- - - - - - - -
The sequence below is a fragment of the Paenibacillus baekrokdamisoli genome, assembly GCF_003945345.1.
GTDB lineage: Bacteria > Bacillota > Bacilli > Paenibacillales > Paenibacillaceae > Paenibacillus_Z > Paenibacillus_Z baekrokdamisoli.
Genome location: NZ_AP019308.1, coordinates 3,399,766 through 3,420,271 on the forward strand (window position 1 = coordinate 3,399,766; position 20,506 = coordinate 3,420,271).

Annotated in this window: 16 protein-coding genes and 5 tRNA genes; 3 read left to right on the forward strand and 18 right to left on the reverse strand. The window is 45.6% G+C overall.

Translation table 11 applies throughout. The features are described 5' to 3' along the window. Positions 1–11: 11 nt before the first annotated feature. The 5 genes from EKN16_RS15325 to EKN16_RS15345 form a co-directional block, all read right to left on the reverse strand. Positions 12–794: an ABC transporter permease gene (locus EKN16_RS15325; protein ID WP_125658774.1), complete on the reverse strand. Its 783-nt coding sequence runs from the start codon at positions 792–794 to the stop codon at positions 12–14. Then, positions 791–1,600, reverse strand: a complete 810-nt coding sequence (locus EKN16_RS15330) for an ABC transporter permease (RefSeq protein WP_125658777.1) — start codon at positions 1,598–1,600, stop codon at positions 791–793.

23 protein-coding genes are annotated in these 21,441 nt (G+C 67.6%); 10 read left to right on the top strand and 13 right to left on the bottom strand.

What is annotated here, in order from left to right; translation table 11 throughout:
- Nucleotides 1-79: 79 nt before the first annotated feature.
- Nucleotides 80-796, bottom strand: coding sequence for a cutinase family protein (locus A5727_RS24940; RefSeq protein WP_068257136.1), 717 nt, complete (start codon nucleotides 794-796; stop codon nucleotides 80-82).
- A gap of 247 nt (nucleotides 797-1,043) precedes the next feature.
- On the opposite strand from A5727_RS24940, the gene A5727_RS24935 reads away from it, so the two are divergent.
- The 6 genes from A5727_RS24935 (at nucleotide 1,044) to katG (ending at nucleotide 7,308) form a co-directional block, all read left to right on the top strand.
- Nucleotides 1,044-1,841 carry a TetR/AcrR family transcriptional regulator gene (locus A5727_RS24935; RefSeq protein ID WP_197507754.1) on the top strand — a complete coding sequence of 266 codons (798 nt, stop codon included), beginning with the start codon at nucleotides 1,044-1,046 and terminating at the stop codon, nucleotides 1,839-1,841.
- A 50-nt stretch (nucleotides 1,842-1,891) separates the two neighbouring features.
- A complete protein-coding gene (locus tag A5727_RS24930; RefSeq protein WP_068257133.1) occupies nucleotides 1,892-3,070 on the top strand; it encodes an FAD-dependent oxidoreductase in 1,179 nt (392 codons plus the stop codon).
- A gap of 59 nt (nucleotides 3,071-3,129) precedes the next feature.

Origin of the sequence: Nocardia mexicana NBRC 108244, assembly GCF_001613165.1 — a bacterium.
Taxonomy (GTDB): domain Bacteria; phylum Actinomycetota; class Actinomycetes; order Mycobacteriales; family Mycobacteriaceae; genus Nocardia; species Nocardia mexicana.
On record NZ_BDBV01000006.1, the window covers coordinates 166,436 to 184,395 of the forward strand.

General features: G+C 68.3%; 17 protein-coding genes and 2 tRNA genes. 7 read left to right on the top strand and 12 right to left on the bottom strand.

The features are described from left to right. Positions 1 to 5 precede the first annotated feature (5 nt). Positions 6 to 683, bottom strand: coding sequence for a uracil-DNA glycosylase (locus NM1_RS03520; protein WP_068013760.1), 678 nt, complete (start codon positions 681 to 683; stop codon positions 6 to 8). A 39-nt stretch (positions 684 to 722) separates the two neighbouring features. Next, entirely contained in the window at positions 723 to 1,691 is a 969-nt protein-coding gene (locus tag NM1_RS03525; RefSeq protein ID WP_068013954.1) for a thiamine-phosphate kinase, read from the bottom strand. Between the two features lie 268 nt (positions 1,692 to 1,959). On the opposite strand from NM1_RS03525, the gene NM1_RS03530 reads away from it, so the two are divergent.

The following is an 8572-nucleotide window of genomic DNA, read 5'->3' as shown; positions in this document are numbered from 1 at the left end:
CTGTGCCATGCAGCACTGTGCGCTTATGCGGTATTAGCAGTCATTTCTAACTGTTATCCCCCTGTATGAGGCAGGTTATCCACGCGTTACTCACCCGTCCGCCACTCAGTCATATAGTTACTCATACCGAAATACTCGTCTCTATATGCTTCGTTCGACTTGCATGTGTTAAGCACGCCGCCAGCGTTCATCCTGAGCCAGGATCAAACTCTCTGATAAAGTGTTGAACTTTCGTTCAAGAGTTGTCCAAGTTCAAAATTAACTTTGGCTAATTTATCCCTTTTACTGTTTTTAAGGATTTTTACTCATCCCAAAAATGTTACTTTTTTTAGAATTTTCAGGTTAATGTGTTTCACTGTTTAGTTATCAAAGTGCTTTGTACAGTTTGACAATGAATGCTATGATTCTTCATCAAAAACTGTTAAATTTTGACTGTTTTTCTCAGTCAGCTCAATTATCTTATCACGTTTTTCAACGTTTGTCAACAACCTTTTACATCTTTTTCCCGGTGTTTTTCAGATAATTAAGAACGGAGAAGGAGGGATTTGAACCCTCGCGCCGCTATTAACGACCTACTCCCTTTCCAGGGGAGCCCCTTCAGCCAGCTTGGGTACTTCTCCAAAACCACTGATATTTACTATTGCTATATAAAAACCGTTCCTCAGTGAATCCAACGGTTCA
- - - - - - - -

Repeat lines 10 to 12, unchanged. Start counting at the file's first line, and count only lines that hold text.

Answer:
- A gap of 247 nt (nucleotides 797-1,043) precedes the next feature.
- On the opposite strand from A5727_RS24940, the gene A5727_RS24935 reads away from it, so the two are divergent.
- The 6 genes from A5727_RS24935 (at nucleotide 1,044) to katG (ending at nucleotide 7,308) form a co-directional block, all read left to right on the top strand.